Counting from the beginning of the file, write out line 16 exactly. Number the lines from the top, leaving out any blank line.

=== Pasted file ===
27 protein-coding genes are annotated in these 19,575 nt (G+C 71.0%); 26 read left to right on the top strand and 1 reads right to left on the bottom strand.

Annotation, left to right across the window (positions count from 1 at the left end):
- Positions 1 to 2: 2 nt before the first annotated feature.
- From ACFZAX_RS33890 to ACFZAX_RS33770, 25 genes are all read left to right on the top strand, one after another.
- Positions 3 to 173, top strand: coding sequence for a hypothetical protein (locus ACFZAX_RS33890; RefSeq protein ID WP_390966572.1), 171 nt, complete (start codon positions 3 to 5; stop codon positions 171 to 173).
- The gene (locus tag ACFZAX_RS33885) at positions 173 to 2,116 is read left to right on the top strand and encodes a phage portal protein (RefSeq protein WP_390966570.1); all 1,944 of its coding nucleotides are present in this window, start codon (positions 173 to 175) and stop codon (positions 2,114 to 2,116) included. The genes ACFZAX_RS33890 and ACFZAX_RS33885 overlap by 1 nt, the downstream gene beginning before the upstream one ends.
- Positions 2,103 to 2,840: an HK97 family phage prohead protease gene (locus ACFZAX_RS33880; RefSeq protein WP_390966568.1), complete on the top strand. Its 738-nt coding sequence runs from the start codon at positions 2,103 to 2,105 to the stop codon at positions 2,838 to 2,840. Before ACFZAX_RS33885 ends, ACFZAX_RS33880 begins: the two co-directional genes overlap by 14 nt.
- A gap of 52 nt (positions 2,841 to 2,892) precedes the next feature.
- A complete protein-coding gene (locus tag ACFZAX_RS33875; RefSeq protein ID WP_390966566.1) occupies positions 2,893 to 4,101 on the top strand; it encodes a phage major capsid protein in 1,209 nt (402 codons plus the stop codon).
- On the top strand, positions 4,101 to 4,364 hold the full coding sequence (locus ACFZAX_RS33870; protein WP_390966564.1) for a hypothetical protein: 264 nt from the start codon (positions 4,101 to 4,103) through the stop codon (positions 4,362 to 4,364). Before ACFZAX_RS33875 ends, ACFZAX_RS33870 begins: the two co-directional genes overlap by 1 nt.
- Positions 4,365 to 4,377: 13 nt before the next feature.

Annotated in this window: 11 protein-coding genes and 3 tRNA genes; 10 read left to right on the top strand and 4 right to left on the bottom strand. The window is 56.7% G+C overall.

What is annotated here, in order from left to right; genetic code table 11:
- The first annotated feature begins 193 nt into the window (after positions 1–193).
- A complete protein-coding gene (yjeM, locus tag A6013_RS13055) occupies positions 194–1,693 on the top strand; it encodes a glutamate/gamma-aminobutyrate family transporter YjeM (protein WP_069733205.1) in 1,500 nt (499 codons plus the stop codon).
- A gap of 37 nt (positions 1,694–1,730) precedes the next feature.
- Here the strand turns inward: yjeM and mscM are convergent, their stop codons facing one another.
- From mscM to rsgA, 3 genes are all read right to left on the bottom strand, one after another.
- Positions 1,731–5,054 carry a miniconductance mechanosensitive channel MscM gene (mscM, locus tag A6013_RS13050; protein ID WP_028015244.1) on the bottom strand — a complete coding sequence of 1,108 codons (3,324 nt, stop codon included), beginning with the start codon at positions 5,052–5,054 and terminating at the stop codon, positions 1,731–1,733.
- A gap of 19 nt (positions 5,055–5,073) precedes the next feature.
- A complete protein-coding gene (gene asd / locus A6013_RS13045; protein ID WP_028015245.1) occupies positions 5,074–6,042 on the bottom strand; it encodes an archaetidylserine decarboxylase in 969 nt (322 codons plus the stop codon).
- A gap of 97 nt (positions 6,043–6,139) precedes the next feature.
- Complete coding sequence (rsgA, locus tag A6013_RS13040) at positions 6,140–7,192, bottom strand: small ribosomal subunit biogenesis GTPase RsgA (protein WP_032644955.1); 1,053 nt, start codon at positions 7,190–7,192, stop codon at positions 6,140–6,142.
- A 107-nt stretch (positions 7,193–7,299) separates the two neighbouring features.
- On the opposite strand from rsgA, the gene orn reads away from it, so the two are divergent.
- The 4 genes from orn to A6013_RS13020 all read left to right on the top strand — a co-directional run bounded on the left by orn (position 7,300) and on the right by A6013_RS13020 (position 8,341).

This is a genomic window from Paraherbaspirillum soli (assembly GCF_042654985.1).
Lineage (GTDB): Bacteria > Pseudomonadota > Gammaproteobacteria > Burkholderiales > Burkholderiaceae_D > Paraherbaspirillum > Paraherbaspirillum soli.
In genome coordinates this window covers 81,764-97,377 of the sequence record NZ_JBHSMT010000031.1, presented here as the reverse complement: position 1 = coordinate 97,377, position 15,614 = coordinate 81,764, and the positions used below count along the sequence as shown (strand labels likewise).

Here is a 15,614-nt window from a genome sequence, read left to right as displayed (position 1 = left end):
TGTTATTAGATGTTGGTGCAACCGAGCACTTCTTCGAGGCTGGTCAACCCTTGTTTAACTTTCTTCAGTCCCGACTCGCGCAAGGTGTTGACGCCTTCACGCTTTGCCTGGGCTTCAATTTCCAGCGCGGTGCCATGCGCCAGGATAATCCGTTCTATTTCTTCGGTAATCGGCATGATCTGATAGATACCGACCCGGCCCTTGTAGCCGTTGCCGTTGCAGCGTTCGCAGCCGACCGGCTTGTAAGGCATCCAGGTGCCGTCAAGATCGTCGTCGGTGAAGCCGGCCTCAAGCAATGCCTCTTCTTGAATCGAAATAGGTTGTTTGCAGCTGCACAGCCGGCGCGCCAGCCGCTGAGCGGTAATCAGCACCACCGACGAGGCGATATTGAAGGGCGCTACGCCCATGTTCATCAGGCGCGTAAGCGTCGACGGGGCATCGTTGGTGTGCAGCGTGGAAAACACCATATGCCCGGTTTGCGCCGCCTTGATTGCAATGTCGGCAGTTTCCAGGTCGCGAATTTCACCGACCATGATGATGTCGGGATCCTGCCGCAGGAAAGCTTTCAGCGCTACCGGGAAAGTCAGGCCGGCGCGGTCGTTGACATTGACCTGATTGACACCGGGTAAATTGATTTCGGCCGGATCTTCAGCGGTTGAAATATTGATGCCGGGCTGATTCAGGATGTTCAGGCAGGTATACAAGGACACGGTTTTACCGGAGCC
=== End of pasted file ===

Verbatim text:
- A gap of 37 nt (positions 1,694–1,730) precedes the next feature.